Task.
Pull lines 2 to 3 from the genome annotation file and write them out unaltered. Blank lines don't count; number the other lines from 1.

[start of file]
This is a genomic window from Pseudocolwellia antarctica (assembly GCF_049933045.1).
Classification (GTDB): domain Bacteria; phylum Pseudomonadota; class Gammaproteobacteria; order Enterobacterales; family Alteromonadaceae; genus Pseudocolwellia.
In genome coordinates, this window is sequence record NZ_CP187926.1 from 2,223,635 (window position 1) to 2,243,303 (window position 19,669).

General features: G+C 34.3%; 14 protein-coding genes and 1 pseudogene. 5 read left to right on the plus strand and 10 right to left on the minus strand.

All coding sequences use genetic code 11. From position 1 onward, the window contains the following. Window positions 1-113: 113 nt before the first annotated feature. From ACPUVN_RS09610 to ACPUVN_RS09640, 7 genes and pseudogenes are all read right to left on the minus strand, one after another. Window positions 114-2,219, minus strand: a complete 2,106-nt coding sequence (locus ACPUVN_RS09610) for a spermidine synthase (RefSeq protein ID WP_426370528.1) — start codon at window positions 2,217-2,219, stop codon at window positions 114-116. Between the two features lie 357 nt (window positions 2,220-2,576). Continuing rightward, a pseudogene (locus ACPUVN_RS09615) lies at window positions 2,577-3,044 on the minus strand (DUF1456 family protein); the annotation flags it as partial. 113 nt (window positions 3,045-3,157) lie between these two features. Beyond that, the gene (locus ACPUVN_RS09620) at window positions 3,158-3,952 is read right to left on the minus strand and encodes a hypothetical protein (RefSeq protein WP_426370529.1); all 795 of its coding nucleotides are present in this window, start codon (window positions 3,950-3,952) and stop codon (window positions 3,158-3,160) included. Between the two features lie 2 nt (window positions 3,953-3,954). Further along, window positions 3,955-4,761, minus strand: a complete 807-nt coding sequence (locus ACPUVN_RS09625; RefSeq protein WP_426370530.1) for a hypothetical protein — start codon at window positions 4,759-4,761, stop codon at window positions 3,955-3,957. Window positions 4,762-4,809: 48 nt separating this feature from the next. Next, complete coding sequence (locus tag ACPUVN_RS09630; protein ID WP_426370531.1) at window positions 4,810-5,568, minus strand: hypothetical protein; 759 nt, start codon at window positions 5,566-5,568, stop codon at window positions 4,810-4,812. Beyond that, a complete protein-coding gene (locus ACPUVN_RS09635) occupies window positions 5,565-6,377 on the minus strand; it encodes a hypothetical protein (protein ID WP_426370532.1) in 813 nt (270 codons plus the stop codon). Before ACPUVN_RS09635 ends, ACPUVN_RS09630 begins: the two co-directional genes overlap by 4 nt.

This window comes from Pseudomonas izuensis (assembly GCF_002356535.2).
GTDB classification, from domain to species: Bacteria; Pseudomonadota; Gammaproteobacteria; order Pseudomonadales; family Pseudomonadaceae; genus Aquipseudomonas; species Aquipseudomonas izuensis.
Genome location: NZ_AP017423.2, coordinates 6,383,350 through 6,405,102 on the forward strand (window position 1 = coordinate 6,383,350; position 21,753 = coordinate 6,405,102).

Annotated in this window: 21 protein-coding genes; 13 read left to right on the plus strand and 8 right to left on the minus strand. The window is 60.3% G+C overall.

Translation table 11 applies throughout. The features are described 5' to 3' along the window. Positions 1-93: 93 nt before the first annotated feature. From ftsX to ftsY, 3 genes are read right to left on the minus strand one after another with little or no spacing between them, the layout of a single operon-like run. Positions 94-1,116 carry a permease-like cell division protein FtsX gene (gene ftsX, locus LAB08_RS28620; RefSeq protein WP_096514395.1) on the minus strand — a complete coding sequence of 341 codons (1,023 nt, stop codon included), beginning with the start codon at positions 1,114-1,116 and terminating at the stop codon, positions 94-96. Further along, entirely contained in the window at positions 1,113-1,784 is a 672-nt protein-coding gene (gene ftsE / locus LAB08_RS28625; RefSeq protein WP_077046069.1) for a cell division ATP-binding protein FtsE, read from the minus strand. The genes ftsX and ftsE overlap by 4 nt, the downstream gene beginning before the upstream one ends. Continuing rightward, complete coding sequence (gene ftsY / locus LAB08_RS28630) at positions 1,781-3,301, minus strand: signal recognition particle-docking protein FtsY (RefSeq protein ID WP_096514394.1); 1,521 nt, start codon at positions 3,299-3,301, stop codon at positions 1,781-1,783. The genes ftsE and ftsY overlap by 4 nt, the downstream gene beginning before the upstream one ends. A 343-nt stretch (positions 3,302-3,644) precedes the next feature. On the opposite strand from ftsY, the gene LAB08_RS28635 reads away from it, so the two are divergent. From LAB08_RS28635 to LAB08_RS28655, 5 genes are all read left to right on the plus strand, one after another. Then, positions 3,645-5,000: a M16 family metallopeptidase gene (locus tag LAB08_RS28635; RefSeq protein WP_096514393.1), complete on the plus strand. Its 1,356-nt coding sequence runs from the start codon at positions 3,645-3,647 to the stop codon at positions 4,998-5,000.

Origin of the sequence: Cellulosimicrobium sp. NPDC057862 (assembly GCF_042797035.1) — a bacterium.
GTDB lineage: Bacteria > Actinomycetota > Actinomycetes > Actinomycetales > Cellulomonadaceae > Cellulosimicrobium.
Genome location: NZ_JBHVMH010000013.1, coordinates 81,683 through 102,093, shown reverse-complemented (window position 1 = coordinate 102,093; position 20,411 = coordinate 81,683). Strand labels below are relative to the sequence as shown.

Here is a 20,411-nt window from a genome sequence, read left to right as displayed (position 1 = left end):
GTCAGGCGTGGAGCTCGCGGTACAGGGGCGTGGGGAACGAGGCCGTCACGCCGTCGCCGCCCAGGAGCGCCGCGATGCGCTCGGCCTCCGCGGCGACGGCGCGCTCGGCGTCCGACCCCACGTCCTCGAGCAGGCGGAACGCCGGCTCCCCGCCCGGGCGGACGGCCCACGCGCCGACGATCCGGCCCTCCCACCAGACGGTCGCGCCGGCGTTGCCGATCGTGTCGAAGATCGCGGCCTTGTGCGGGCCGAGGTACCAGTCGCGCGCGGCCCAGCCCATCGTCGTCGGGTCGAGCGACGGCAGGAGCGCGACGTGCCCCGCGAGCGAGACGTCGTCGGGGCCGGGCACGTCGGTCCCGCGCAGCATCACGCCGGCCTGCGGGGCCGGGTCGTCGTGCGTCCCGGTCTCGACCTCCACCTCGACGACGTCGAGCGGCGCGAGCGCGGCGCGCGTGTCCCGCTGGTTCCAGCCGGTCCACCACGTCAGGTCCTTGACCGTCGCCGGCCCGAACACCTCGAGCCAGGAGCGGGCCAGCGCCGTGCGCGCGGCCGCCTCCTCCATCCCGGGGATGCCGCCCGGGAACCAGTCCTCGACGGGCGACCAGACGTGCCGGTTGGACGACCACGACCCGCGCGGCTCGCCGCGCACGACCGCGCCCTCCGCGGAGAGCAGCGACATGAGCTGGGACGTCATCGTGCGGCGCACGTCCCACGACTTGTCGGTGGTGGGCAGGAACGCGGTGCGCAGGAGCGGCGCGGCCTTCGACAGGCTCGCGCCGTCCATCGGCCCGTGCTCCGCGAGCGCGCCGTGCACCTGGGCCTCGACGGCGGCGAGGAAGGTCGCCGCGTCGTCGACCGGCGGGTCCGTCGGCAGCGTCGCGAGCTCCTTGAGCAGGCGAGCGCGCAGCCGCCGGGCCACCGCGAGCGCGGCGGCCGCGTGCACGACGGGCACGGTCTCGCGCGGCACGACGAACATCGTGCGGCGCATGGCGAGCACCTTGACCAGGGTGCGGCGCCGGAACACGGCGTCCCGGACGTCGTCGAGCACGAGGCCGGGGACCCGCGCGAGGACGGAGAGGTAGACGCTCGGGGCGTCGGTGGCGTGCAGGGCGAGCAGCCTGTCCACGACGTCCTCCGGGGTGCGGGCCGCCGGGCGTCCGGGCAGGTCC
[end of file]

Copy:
Classification (GTDB): domain Bacteria; phylum Pseudomonadota; class Gammaproteobacteria; order Enterobacterales; family Alteromonadaceae; genus Pseudocolwellia.
In genome coordinates, this window is sequence record NZ_CP187926.1 from 2,223,635 (window position 1) to 2,243,303 (window position 19,669).